Cuisine: Thanksgiving

Turkey Farro Vegetable Soup

Are you looking to introduce an ancient grain to your diet and increase your intake of essential nutrients? Farro is a great choice for your homemade soups, salads and main dishes. A cup of cooked farro is higher in fibre and protein content than common wheat, with 14 grams of protein and 10 grams of fibre – it also wins when it comes to iron, it contains 24 percent of the recommended daily intake.

We can’t forget the Anicent tradition of drinking homemade bone broth, this is season to help you fight infections like the common cold and flu. In addition to being immune boosting, you will have shinier hair, improved digestion, and reduced joint pain and inflammation.

myWholeLifeBy myWholeLife Team

Pomegranate Ginger Cranberry Sauce

Thanksgiving wouldn’t be complete without my mother’s cranberry chutney, but it involves so much chopping that it can become more of a project than I have time for. This healthy alternative couldn’t be more simple, which means that not only do I make it for the holiday, but it’s my go-to winter dressing for everything from pot pie to lentil loaf (that is if I can keep my kids from devouring it before I get it to the table)!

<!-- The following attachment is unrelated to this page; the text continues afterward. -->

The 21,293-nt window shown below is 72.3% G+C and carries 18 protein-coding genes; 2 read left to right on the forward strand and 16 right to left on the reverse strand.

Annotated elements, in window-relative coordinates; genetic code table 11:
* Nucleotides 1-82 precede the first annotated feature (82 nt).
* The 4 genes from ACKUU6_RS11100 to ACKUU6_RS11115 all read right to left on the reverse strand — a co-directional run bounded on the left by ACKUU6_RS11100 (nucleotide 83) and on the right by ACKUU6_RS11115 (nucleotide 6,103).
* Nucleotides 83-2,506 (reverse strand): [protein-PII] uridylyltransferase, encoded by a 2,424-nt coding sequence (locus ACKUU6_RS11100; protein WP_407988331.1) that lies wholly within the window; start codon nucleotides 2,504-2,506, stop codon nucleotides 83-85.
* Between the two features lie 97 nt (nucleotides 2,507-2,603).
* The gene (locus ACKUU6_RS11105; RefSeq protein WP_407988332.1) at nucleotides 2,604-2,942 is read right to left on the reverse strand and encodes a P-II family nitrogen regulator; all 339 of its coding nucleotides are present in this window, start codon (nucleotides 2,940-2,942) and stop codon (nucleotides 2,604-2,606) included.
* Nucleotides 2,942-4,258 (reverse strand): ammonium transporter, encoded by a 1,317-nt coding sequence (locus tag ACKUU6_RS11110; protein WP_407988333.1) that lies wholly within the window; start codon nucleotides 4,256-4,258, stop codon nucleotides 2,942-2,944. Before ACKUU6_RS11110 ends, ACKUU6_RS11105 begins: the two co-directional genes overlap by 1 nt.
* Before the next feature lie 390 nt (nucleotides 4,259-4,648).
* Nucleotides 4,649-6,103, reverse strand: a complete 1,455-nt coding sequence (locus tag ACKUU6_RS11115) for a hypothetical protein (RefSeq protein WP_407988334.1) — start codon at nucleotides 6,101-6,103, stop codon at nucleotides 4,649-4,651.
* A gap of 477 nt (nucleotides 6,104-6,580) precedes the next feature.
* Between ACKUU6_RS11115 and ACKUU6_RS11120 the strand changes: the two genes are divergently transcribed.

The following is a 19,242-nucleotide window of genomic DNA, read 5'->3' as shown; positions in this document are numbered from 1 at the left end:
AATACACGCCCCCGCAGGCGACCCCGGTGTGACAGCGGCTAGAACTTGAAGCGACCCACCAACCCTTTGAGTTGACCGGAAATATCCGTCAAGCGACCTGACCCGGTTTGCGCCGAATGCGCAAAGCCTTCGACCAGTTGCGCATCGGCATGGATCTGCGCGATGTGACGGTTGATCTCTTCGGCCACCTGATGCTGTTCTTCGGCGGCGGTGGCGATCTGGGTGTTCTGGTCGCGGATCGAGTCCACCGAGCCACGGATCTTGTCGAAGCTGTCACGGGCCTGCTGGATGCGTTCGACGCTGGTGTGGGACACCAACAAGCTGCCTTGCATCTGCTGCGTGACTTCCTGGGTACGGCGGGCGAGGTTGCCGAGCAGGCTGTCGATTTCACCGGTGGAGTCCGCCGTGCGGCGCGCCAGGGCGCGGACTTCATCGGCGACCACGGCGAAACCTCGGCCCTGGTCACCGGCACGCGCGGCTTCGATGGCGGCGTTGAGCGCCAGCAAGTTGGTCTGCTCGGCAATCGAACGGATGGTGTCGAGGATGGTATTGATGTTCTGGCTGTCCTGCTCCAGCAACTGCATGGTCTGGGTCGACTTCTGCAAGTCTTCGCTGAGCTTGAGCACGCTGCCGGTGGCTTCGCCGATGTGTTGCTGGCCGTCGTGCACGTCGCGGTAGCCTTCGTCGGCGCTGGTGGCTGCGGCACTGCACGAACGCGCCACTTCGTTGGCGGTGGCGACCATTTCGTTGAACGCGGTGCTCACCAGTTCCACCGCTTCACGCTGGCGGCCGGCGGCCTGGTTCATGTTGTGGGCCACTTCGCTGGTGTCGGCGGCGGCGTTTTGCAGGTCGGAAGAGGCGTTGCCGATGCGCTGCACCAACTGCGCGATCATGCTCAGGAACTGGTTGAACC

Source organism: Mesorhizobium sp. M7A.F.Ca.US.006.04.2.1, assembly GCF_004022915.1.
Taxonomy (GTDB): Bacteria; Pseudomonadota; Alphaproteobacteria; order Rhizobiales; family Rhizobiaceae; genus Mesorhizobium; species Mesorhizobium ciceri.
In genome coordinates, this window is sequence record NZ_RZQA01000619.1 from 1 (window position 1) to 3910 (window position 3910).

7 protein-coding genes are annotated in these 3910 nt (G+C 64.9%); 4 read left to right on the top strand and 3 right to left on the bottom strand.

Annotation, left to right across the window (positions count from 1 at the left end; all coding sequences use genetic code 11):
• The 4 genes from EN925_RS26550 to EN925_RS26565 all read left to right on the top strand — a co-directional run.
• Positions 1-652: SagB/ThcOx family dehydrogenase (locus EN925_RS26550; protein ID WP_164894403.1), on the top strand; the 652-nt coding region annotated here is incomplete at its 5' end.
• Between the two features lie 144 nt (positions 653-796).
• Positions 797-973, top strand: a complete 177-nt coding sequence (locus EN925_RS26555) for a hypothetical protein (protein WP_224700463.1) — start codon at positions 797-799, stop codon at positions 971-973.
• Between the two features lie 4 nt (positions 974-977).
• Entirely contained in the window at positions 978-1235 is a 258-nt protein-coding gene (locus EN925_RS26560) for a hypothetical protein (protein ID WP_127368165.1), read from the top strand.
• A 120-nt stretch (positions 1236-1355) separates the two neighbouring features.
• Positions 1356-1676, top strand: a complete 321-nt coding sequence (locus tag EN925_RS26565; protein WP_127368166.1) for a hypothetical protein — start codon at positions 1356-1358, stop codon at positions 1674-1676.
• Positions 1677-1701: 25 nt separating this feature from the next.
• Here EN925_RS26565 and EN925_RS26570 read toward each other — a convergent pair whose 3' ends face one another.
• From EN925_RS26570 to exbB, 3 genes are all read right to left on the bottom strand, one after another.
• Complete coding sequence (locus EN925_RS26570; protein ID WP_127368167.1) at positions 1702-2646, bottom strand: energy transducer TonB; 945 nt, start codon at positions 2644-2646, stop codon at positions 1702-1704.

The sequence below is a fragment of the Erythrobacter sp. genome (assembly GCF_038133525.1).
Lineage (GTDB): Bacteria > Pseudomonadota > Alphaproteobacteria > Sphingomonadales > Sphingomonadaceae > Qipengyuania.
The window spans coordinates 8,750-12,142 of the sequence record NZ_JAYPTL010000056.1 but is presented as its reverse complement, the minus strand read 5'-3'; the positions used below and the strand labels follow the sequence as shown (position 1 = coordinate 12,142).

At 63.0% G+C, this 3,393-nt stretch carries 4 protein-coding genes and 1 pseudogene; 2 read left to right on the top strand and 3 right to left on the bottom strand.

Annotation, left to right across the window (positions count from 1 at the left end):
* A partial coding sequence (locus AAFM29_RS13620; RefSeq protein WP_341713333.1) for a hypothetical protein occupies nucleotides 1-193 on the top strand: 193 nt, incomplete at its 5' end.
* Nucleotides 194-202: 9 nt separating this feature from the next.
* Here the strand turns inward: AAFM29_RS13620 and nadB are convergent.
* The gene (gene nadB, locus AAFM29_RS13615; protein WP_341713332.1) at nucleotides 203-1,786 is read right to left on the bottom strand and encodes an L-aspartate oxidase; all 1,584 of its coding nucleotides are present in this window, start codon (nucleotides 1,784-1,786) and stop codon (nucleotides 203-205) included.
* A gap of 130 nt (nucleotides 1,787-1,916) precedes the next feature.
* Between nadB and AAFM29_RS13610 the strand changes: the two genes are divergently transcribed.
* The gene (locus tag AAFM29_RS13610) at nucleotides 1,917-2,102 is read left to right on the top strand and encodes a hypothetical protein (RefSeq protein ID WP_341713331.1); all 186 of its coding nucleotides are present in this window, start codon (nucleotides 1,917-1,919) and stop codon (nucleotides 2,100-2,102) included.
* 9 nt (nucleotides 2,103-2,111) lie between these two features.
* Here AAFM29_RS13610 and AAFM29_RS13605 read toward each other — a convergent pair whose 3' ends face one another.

Terry WaltersBy Terry Walters

Grain Free Thanksgiving Stuffing

This grain free, gluten free stuffing will not leave you feeling "stuffed" after your Thanksgiving dinner, however, it is just as tasty as a traditional stuffing. Grains take longer to break down in the digestive system and steal our energy, which is often the reason we feel sleepy after a Thanksgiving meal. This easy to digest stuffing is packed with nutrients—and you won't even miss the bread!

Stacey DeeringBy Stacey Deering, RHN